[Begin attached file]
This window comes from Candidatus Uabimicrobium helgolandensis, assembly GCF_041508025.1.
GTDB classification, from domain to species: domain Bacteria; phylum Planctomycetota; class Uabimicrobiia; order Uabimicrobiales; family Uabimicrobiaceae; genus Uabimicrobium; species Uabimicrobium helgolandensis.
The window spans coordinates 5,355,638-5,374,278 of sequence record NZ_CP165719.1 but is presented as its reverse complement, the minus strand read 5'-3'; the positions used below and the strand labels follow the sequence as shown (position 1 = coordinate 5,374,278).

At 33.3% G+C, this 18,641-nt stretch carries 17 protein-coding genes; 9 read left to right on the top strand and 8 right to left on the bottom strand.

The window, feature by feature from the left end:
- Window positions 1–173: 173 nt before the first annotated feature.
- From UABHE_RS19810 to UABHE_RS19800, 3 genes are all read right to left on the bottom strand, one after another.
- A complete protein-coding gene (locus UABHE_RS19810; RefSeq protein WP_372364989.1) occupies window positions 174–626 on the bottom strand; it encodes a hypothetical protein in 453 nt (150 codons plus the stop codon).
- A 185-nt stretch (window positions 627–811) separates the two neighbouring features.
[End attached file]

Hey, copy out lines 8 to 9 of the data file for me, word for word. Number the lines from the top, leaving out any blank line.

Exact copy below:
- A complete protein-coding gene (locus UABHE_RS19810; RefSeq protein WP_372364989.1) occupies window positions 174–626 on the bottom strand; it encodes a hypothetical protein in 453 nt (150 codons plus the stop codon).
- A 185-nt stretch (window positions 627–811) separates the two neighbouring features.